As a young bachelor in New York in the years immediately following World War II, I was fortunate to be frequently an “extra man” at the small dinner parties of Judge and Mrs. Learned Hand in their house on Sixty-fifth Street (later the residence- speaking of brushes with history—of Richard Nixon). Judge Hand was a great man, the greatest it has ever been my privilege to know, and I hung on his beautifully articulated phrases. One night when I arrived, always the first, I found him reading a letter from Bernard Berenson, his friend of many decades, with whom he maintained a regular correspondence.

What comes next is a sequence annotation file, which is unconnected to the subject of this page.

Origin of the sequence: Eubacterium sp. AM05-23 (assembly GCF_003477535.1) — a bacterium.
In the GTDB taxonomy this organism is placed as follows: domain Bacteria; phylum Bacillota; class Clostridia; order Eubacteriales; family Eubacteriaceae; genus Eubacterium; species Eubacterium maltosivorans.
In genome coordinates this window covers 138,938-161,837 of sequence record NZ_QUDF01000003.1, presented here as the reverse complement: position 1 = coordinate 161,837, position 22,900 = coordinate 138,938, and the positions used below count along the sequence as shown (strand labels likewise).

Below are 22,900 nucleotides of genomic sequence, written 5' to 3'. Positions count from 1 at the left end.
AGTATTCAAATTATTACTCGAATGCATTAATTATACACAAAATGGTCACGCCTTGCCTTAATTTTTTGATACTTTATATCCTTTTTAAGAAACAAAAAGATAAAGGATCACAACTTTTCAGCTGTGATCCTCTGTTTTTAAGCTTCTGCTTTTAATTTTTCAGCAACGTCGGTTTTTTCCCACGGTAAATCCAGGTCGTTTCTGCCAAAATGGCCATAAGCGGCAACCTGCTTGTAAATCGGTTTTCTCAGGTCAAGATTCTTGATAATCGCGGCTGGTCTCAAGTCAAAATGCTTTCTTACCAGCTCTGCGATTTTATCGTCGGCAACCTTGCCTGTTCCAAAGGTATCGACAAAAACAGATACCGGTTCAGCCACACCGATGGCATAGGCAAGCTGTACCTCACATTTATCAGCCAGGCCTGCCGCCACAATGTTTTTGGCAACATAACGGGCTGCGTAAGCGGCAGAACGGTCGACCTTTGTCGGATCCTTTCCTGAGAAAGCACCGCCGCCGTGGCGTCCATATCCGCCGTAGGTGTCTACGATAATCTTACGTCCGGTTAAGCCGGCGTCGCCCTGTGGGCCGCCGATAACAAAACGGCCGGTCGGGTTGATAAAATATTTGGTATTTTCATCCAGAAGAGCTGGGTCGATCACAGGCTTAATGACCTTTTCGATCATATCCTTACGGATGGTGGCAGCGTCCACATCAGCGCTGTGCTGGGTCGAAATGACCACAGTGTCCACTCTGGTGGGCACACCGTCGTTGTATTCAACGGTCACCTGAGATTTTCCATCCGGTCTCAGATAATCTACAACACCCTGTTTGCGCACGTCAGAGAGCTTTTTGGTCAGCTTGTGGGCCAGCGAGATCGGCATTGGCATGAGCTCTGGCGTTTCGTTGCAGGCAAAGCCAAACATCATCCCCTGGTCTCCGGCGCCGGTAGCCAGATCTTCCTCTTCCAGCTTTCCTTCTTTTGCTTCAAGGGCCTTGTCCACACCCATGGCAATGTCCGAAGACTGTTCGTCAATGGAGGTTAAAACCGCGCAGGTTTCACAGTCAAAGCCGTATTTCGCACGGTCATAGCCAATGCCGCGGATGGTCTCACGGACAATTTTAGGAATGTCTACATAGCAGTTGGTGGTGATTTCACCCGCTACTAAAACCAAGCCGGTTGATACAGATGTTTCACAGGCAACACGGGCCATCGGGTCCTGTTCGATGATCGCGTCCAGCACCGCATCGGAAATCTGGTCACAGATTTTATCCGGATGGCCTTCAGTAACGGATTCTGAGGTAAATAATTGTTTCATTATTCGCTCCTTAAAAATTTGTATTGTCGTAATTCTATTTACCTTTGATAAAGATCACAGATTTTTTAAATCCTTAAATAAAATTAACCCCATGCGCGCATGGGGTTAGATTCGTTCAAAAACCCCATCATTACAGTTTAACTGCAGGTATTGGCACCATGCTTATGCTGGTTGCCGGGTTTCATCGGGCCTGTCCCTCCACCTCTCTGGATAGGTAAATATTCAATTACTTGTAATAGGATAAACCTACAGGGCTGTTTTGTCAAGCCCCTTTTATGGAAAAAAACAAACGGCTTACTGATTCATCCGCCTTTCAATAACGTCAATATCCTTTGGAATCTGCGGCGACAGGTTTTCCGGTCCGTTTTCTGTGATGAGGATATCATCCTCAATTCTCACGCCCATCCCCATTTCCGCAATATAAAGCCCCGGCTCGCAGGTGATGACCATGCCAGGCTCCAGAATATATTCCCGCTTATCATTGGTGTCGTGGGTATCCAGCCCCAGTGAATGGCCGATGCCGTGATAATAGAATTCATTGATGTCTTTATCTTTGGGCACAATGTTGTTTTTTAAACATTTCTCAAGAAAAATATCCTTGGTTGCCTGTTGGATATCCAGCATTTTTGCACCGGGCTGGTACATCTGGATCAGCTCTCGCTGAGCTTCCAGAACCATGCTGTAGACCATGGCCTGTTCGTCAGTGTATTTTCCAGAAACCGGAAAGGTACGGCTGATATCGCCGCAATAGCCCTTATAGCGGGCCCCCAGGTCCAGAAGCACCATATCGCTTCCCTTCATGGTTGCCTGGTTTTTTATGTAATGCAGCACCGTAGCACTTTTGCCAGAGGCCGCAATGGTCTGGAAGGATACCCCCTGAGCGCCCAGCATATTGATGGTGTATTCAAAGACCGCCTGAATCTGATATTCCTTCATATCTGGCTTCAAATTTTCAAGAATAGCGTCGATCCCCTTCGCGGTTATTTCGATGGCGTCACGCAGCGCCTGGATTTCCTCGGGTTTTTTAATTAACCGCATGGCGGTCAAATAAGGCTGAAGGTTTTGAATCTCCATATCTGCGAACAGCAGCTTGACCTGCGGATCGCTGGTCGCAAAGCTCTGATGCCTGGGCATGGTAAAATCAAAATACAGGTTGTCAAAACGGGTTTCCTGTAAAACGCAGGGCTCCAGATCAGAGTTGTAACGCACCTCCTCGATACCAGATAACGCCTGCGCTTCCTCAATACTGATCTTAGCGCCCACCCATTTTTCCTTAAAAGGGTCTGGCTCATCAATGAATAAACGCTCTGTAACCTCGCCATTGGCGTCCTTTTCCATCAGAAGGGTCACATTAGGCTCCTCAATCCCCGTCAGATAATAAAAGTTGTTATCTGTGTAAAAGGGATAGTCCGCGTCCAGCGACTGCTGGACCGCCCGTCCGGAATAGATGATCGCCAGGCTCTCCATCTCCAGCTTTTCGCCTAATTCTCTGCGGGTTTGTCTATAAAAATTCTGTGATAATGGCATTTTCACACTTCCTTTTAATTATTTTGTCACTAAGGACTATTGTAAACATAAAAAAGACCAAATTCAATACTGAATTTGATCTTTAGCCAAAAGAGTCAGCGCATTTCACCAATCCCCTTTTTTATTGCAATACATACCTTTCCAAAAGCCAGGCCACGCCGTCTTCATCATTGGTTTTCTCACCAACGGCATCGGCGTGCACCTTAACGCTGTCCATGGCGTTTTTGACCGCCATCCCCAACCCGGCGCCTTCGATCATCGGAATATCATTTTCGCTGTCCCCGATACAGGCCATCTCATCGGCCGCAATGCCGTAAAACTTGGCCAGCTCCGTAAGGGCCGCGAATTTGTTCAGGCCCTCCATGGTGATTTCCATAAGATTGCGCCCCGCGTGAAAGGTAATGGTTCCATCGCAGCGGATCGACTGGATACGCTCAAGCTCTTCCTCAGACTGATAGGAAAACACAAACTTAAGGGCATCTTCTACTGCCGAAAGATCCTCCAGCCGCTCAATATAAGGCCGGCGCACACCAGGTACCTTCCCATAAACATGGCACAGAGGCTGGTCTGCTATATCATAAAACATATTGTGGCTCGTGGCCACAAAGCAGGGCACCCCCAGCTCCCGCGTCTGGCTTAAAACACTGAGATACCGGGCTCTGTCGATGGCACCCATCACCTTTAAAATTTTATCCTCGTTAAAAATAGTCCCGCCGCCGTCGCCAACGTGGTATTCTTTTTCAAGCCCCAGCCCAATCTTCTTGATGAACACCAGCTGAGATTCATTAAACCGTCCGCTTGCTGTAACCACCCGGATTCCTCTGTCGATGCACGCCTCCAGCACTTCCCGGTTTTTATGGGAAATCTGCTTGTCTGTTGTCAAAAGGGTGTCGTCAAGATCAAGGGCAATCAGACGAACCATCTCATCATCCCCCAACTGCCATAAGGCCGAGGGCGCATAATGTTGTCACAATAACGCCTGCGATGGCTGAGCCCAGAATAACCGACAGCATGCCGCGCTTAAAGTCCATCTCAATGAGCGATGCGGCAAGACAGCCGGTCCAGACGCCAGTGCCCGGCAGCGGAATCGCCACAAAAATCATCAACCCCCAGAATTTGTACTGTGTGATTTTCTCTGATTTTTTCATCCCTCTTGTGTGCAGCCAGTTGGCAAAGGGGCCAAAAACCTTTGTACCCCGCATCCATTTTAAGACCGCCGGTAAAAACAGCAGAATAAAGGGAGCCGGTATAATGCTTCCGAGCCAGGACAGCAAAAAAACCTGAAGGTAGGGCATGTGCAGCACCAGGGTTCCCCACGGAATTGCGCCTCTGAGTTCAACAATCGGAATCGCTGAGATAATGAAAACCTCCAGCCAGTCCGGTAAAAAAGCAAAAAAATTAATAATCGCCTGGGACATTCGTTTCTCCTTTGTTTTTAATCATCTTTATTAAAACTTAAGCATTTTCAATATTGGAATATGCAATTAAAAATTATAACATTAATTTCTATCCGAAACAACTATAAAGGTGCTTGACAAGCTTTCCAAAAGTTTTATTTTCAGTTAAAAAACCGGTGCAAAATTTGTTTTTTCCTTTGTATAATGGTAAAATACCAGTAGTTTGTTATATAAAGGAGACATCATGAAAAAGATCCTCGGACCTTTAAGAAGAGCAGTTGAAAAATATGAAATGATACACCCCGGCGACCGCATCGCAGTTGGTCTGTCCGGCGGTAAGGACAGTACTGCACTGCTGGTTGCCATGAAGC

“BB wants to know why I always subscribe my letters to him in such hyperbolic terms as ‘Your devoted pupil’ or ‘Your disciple in art’ or Tour constant admirer.’” The judge put away the letter and glanced at me with his great, bushy eyebrows raised. “He asks why I never sign myself simply ‘Affectionately yours.’”
I paused, but I knew I had my cue. “Well, sir, why don’t you?”
“Because I don’t like him!”
Nor did he ever joke in such matters.